‘We have a problem here’: Premier says migration, underfunding are worsening BC doctor shortage

The shortage of doctors and health-care workers in British Columbia is “significant” and has worsened amid an influx of newcomers to the province, Premier John Horgan said Wednesday.

“We have made tremendous progress in a bunch of areas but 100,000 people came to British Columbia last year and they did not bring a family doctor with them,” Horgan told CFAX 1070.

“We have a problem here,” the premier added. “I know there’s a problem here. I’m not running from it, I’m not sugar-coating it.”

More people moved to British Columbia in 2021 than at any other point over the last 60 years, according to data released earlier this month by Statistics Canada and the BC government.

But net migration to the province has strained the health-care system “for decades,” Horgan said, adding the issue is compounded by the current labor shortage affecting all sectors of the economy.

“More and more people are coming here,” Horgan said. “It’s a desirable place to live — people who live here know that. So we shouldn’t be surprised when more people show up and we haven’t kept pace with that in a number of areas.”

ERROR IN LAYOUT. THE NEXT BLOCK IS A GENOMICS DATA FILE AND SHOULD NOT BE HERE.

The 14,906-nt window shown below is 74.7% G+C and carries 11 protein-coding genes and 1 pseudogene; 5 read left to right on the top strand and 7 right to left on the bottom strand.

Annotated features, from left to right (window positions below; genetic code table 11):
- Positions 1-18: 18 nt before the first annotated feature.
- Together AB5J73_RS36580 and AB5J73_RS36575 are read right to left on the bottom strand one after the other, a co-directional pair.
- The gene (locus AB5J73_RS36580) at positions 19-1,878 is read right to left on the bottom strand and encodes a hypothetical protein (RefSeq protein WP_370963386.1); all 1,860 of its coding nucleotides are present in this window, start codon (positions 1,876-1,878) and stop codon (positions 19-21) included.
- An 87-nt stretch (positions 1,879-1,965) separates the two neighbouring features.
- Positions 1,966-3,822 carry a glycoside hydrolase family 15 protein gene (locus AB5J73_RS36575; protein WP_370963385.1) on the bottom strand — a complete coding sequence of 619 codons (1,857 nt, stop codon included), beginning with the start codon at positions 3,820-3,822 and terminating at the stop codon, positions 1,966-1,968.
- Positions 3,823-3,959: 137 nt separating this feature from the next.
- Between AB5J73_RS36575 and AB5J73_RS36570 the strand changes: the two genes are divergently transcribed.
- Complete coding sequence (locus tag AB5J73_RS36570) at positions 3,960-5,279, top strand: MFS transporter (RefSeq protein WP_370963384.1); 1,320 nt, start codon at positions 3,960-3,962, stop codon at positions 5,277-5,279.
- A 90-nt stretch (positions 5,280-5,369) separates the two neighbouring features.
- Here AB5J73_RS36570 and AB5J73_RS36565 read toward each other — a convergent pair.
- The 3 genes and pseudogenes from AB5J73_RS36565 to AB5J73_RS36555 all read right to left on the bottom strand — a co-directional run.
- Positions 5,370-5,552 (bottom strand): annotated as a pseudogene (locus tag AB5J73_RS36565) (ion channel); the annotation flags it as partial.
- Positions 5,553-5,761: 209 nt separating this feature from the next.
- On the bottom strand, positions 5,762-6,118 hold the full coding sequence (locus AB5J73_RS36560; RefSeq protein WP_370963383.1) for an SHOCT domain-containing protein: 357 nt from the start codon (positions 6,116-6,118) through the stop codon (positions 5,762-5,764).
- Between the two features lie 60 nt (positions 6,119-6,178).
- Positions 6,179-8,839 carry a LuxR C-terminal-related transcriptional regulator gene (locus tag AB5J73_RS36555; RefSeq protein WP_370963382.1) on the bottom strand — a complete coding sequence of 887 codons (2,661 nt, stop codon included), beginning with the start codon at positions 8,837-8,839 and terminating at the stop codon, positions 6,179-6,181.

The premier said his government is making stride in addressing the health-care crisis, citing the opening of new urgent primary care centers and the province’s move last week to expedite foreign health-care workers into the provincial system.

However, “it’s not been good enough,” Horgan said, adding he is focused on getting the federal government to commit more money to the provinces to provide health care.

“Our system is chronically underfunded and it is to the tune of billions and billions of dollars,” the premier said. “If we, as provinces, had those dollars, we would be able to provide more services, we would be able to change our fee-for-service model, do a whole bunch of things. Without that money we are just patching the holes .”

A study last week indicated Victoria has the longest wait times for walk-in medical clinics in the country as many residents who lack a family doctor rely on clinics for basic health care.

The average Canadian’s wait time for a walk-in clinic in 2021 was 25 minutes, while in Victoria, the average wait time was 161 minutes, according to online clinic tracker Medimap.

British Columbians wait an average of 58 minutes before seeing a doctor, the longest provincial wait time in the country, while Ontario residents fared best with average waits of 15 minutes.

Leave a Comment